Future of Silver Lake Reservoir Could Be with the L.A. River


At a meeting on June 19 inside the Micheltorena Elementary School Auditorium, Silver Lake residents, including Dion Neutra, a reservoir-adjacent homeowner and son of architecture icon Richard Neutra, gathered to hear about the future of the Silver Lake Reservoir.

An unquestioned amenity around the neighborhood, the Silver Lake Reservoir often hosts families basking in the sunshine, joggers getting some healthy exercise, and pet-lovers taking their dogs out for a walk. It is a seeming idyllic paradise, but new water quality regulations by the U.S. Environmental Protection Agency (EPA) requires the L.A. Department of Water and Power (LADWP) to fully decommission the reservoir. The Ivanhoe Reservoir, the upper body of water, is currently an open source of drinking water. The Silver Lake Reservoir, the lower body of water, was taken offline in 2008.

LADWP's current preferred plan is to tunnel underneath the reservoir to maintain the water supply connection, but re-fill the Ivanhoe and Silver Lake Reservoirs after work is done. The community is still weighing the pros and cons of such a plan, but the Silver Lake Reservoirs Conservancy (SLRC) is looking farther into the future.

"We see the reservoir not just as a source of direct public benefit, but playing a larger, environmental role," said Craig Collins, president of SLRC. Collins sees this as the perfect opportunity to revisit the Silver Lake Reservoir's role in the overall Los Angeles watershed.

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While LADWP might see this project as simply a re-routing of current systems to maintain water supply, SLRC instead envisions a multi-benefit project that would preserve the reservoirs and also add to the health of the Los Angeles River. SLRC is proposing a plan that would hook up the Los Angeles River system to the reservoirs, establishing a two-way connection. "There's a whole lot of legacy infrastructure around the reservoir," said Collins as we met over coffee a week before DWP's community presentation.. "With that, we can do a lot of interesting things."

Regional water management solution for the Silver Lake Reservoirs | Courtesy of Craig Collins

Regional water management solution for the Silver Lake Reservoirs | Courtesy of Craig Collins

At the meeting Collins brought up one intriguing possibility. What if we could use the current pipes (some of them forgotten) and rework them into a mutually beneficial system? Excess recycled water that LADWP produces could flow into the reservoir instead of being flushed out to the ocean. LADWP's Final Urban Water Management Plan already projects increased water treatment capacity by 2035 (see page 90). During dry seasons, water from the reservoir could feed into the Los Angeles River, helping it maintain its wetland environment.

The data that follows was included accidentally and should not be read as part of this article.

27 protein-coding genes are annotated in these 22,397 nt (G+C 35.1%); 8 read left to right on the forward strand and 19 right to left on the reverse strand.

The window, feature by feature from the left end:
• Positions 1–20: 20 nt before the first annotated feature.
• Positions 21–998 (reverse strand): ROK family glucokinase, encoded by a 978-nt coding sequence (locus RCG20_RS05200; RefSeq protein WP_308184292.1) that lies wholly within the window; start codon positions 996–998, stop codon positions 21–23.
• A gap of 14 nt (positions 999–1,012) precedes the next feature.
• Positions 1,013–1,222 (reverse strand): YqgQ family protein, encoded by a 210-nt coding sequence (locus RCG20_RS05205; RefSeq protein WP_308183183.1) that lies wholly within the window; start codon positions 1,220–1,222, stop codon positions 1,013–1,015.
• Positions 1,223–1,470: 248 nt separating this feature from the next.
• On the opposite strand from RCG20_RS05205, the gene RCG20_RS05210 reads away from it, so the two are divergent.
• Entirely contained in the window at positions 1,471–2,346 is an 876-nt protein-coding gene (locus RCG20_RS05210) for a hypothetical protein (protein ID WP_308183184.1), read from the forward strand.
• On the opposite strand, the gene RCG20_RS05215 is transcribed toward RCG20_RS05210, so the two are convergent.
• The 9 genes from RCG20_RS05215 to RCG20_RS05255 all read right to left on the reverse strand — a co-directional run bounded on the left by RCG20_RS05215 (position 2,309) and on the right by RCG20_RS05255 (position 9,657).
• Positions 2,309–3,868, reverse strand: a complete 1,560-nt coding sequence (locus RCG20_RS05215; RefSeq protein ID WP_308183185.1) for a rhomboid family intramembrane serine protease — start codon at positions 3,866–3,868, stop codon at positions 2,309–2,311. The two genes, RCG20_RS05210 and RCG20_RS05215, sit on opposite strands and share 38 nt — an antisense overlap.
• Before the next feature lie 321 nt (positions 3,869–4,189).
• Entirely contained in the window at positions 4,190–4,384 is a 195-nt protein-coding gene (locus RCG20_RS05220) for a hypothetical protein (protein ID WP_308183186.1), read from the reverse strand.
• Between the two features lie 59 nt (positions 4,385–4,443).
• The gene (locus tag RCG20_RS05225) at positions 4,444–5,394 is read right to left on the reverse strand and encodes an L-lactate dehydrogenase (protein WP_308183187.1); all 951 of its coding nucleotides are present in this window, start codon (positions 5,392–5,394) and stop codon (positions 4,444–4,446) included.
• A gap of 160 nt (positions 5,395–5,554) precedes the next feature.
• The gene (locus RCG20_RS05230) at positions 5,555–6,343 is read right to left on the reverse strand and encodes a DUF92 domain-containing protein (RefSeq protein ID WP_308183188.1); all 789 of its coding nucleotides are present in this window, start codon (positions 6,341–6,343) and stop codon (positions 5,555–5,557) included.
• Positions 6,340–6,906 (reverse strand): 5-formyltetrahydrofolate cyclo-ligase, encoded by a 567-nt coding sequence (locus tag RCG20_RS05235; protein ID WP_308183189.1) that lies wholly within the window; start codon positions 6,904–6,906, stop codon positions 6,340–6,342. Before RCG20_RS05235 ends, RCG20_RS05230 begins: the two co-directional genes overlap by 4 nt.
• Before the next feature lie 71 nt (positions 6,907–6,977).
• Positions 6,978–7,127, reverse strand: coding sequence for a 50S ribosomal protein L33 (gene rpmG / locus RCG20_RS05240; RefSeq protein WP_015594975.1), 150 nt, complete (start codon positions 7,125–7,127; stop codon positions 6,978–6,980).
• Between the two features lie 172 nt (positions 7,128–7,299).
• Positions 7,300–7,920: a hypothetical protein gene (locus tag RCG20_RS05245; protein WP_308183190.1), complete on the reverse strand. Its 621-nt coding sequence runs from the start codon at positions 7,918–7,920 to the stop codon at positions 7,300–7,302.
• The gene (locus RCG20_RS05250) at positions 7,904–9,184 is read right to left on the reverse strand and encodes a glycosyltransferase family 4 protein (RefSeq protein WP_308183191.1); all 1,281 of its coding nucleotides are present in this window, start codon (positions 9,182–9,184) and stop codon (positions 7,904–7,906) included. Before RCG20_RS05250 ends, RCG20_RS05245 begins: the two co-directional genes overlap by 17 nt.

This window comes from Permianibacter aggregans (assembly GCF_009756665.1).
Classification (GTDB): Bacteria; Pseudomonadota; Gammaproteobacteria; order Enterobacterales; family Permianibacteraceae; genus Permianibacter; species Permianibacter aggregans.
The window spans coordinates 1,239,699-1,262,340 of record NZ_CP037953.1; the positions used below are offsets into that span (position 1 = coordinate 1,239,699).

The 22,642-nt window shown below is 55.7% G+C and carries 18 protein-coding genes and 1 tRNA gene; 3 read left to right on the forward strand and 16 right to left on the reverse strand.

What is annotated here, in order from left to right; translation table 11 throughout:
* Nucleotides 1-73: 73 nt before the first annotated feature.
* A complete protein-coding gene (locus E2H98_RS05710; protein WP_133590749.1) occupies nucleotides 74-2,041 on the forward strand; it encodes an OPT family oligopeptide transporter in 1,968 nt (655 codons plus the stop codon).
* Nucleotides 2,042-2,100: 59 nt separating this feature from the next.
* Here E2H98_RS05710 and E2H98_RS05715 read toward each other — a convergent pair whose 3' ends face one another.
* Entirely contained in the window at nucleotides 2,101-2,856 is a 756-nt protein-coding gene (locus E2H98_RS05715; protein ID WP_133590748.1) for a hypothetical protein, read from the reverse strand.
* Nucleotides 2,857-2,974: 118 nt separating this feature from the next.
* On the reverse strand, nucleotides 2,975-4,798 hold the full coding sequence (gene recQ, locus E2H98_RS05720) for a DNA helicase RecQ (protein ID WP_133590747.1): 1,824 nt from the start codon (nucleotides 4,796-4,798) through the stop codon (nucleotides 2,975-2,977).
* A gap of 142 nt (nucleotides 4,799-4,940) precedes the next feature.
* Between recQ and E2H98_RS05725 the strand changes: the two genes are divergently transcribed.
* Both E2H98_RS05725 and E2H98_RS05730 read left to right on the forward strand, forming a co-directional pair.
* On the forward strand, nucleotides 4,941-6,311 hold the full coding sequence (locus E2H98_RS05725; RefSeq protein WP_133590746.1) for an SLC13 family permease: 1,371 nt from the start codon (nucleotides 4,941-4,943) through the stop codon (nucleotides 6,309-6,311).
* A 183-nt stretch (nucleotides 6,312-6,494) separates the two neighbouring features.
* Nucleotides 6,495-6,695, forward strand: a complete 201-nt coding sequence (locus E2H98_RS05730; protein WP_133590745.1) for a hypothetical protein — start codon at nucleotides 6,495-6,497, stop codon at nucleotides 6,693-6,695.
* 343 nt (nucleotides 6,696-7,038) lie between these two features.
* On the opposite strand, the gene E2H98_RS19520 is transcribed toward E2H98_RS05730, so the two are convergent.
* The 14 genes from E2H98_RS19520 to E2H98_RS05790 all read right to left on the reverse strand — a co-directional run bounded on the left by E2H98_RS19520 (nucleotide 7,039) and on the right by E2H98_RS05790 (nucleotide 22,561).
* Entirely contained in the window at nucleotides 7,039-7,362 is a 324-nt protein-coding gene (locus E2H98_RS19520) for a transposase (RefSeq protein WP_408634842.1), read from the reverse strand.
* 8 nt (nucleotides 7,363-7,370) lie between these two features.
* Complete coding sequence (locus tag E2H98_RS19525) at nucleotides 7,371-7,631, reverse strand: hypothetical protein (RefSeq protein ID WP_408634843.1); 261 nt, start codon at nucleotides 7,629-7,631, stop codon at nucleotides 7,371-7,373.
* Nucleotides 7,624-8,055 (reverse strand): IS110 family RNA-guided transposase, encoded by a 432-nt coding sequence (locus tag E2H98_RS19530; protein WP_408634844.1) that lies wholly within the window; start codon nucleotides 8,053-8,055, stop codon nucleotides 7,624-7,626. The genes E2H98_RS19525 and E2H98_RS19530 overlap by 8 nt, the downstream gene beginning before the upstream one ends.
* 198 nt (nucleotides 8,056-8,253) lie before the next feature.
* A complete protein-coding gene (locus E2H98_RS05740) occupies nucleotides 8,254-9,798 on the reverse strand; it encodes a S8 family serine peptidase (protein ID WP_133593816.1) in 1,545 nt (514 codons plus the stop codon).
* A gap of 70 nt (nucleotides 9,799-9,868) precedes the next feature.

Collins says, based on his research and publicly available reports, the bare bones of that system already exists. Echo Park Lake is similarly tied to the Los Angeles River. It discharges to Reach 3, a 5-mile long storm drain between the Arroyo Seco and Washington Boulevard that is a tributary to the Los Angeles River (See pages 2-6 here)

Without Collins' proposed system, it would cost about $1 million to initially fill the reservoir after LADWP's intervention, then another $250,000 to maintain the facilities based on estimates by LADWP. The cost would all be for a aesthetic, community benefit. This option would not only provide a cost-effective means of filling the reservoir, but it sets the foundation for some other public benefits.

Addtionally, Los Angeles needs a place to store its water to slow down the river during peak flooding, according to Collins. So why not include Silver Lake Reservoir as part of that bigger picture? He estimates that the reservoir could store about 2,400 acre-feet of water.

That excess water could feed into wetland areas surrounding the reservoir, adding to the city's public space and enhancing the natural environs of Los Angeles. Bio-filtration structures would help clean urban runoff in the Silver Lake micro-watershed, which would someday find its way down to the Los Angeles River.

It is a well researched proposal, but one that needs a formal study, which cannot be done without the help of LADWP. That is why SLRC is calling for a feasibility study to be conducted focused on the future of the Silver Lake Reservoirs. "The reservoirs isn't just a community benefit," said Collins. "It's part of the whole Los Angeles River revitalization."

Get involved with the future of the reservoirs at www.silverlakereservoirs.org.

Top: Conceptual wetlands design for the Silver Lake Reservoir by Robert Lamb, produced for the Dryland Design conference Sprin 2012. Visuals courtesy of Craig Collins.

[Edited 7/12: This article has been edited to clarify that Ivanhoe Reservoir is the one that supplies drinking water, and that the Silver Lake Reservoir was taken offline in 2008.]


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